Assessment of selenium supplementation by systemic injection at birth on pre-weaning calf health
Keywords:selenium, vitamin E, calf health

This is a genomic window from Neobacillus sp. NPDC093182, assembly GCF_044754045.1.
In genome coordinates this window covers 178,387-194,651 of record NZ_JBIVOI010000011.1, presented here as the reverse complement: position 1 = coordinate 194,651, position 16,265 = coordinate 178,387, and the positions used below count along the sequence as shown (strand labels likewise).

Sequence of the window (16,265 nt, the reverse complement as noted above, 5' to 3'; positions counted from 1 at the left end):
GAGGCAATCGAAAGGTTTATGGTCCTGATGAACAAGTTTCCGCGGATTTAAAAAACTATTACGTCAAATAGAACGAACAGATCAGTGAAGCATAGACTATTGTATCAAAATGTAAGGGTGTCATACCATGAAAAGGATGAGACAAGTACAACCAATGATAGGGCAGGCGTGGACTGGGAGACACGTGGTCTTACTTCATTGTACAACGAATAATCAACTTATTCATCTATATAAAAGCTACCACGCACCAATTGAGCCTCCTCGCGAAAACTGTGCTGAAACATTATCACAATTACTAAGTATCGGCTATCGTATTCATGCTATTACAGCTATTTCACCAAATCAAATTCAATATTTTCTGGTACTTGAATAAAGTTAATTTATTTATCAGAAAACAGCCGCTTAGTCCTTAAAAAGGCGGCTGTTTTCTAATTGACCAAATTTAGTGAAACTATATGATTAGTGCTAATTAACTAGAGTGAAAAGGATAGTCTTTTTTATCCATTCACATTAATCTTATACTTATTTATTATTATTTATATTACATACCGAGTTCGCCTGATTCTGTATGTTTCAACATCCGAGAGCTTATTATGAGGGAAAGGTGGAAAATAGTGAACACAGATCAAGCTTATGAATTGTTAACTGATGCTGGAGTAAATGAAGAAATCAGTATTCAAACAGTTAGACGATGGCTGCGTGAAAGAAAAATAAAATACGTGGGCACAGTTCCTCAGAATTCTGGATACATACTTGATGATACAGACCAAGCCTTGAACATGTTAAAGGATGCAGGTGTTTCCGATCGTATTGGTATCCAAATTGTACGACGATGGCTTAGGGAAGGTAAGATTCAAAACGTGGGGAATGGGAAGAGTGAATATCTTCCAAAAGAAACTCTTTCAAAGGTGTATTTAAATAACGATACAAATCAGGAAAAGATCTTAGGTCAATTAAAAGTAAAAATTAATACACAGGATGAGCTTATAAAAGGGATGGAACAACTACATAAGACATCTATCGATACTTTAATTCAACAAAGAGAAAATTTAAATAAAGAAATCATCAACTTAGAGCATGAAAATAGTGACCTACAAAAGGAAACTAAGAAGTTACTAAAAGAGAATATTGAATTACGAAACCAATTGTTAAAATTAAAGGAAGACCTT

The objective of this randomized clinical trial was to evaluate the effect of selenium and vitamin E supplementation by systemic injection on dairy calf health and growth during the pre-weaning period. The study was conducted at 39 dairy farms in Ontario, selected through a convenience sample of farms in close proximity to either Guelph or Kemptville. A total of 835 Holstein heifer calves were enrolled in this study. At birth, calves were randomly allocated to receive selenium and vitamin E supplementation by injection (3 mg sodium selenite and 136 IU dl-a-tocopherol acetate) or a placebo solution. At enrollment, producers recorded time of birth, calving ease, and colostrum feeding status. At weekly visits to the individual dairy farms, trained technicians collected measurements and samples from enrolled calves. Blood was collected from calves that were up to 8 d of age to assess the concentration of serum total protein and selenium. Between 8 and 15 d of age, fecal samples were collected to identify the presence of rotavirus and Cryptosporidium parvum (C. parvum) using a commercially +available lateral immuno-chromatography antigen detection kit. Each enrolled calf was also weighed and assessed for health scores during the first, second, and seventh weeks of life. The average serum selenium concentration (SD) in treated calves was 0.08 μg/mL (0.02), versus 0.06 μg/mL (0.01) in control calves. The incidence of failure of passive transfer (FPT) among study calves was 21%, and did not differ between treatment groups. The mean average daily gain (ADG) for the study period was 1.43 lb (0.65 kg)/day and was not associated with selenium and vitamin E supplement injection. Of the 761 fecal samples tested, 272 (36%) and 118 (16%) tested positive for C. parvum and rotavirus antigen, respectively. Selenium and vitamin E treatment had a protective effect against rotavirus infection. However, there was no effect of experimental treatment on C. parvum infection status. Reduced odds of treatment for diarrhea was also seen in the selenium and vitamin E treatment group. This study suggests that selenium and vitamin E injection at birth could improve pre-weaning health by reducing rotavirus infection and diarrhea.